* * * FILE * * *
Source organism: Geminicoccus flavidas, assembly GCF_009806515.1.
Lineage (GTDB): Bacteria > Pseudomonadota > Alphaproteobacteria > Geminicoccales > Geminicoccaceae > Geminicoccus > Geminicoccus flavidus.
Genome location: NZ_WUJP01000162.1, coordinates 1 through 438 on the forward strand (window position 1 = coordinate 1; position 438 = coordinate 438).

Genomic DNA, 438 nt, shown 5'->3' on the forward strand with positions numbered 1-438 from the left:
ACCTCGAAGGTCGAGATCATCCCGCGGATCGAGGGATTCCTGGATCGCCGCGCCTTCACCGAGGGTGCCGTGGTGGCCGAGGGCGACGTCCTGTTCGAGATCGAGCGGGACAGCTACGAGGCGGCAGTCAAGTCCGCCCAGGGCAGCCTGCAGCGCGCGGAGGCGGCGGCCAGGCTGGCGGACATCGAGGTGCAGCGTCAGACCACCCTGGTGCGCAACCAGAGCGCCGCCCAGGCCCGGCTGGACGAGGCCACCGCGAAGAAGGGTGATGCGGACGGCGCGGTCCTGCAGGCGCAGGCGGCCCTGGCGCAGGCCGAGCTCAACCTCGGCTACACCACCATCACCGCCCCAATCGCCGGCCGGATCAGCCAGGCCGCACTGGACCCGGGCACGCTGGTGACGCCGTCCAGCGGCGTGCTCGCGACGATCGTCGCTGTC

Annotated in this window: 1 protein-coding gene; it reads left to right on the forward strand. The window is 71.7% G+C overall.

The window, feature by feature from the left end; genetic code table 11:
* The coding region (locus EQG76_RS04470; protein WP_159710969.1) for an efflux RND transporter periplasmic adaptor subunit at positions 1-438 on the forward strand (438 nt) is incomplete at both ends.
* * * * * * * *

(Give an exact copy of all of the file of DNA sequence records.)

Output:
Source organism: Geminicoccus flavidas, assembly GCF_009806515.1.
Lineage (GTDB): Bacteria > Pseudomonadota > Alphaproteobacteria > Geminicoccales > Geminicoccaceae > Geminicoccus > Geminicoccus flavidus.
Genome location: NZ_WUJP01000162.1, coordinates 1 through 438 on the forward strand (window position 1 = coordinate 1; position 438 = coordinate 438).

Genomic DNA, 438 nt, shown 5'->3' on the forward strand with positions numbered 1-438 from the left:
ACCTCGAAGGTCGAGATCATCCCGCGGATCGAGGGATTCCTGGATCGCCGCGCCTTCACCGAGGGTGCCGTGGTGGCCGAGGGCGACGTCCTGTTCGAGATCGAGCGGGACAGCTACGAGGCGGCAGTCAAGTCCGCCCAGGGCAGCCTGCAGCGCGCGGAGGCGGCGGCCAGGCTGGCGGACATCGAGGTGCAGCGTCAGACCACCCTGGTGCGCAACCAGAGCGCCGCCCAGGCCCGGCTGGACGAGGCCACCGCGAAGAAGGGTGATGCGGACGGCGCGGTCCTGCAGGCGCAGGCGGCCCTGGCGCAGGCCGAGCTCAACCTCGGCTACACCACCATCACCGCCCCAATCGCCGGCCGGATCAGCCAGGCCGCACTGGACCCGGGCACGCTGGTGACGCCGTCCAGCGGCGTGCTCGCGACGATCGTCGCTGTC

Annotated in this window: 1 protein-coding gene; it reads left to right on the forward strand. The window is 71.7% G+C overall.

The window, feature by feature from the left end; genetic code table 11:
* The coding region (locus EQG76_RS04470; protein WP_159710969.1) for an efflux RND transporter periplasmic adaptor subunit at positions 1-438 on the forward strand (438 nt) is incomplete at both ends.